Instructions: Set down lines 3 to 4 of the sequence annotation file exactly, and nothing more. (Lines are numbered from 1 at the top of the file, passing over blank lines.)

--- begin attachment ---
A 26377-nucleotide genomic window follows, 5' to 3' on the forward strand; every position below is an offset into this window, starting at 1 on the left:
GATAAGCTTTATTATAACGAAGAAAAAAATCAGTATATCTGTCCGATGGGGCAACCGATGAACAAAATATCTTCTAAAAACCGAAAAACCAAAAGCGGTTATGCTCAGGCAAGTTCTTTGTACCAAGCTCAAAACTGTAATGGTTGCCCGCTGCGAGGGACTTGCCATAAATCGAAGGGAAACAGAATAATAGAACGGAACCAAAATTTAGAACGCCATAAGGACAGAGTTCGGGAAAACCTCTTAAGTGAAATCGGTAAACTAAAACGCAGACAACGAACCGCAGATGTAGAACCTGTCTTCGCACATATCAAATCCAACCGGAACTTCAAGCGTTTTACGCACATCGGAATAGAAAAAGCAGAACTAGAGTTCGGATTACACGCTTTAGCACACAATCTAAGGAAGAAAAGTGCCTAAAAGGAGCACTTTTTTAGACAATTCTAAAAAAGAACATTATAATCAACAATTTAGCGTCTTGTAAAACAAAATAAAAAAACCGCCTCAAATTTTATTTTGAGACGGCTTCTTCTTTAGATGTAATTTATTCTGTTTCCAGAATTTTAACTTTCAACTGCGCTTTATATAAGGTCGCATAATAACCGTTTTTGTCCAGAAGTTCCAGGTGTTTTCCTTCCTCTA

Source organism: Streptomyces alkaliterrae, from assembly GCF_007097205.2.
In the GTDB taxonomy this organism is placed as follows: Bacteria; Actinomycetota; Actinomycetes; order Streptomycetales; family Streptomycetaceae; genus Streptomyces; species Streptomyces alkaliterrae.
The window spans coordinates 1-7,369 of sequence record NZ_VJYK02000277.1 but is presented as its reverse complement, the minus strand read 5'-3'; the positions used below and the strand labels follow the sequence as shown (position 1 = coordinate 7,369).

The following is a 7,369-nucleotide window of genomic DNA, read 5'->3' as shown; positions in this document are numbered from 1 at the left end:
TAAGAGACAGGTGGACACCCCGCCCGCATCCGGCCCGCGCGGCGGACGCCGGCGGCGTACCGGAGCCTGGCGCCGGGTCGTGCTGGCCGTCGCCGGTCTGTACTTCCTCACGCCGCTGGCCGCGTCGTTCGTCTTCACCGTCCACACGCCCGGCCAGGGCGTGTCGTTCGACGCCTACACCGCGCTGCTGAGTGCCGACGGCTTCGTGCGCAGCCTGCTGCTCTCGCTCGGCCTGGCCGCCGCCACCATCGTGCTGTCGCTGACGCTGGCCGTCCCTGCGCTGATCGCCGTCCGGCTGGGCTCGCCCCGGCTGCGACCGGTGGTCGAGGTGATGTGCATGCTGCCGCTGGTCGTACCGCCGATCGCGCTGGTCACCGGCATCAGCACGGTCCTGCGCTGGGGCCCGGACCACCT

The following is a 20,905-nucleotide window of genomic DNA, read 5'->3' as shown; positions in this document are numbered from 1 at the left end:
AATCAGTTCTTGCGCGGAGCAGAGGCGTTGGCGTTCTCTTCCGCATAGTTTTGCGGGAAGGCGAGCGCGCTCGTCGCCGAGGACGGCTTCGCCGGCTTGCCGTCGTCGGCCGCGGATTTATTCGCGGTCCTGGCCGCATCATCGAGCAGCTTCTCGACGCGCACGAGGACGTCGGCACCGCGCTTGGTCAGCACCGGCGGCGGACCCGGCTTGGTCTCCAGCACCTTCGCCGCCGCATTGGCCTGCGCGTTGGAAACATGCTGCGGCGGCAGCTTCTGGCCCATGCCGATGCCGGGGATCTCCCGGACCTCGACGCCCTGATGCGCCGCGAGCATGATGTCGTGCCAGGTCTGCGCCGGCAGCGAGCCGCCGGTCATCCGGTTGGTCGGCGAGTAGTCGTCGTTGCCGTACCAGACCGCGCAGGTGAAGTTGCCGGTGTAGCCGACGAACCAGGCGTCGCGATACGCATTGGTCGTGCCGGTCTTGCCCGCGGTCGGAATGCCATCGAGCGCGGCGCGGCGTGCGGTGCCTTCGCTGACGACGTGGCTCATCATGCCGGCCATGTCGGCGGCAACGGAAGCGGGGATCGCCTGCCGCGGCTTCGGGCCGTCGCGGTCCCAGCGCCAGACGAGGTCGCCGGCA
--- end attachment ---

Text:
Source organism: Streptomyces alkaliterrae, from assembly GCF_007097205.2.
In the GTDB taxonomy this organism is placed as follows: Bacteria; Actinomycetota; Actinomycetes; order Streptomycetales; family Streptomycetaceae; genus Streptomyces; species Streptomyces alkaliterrae.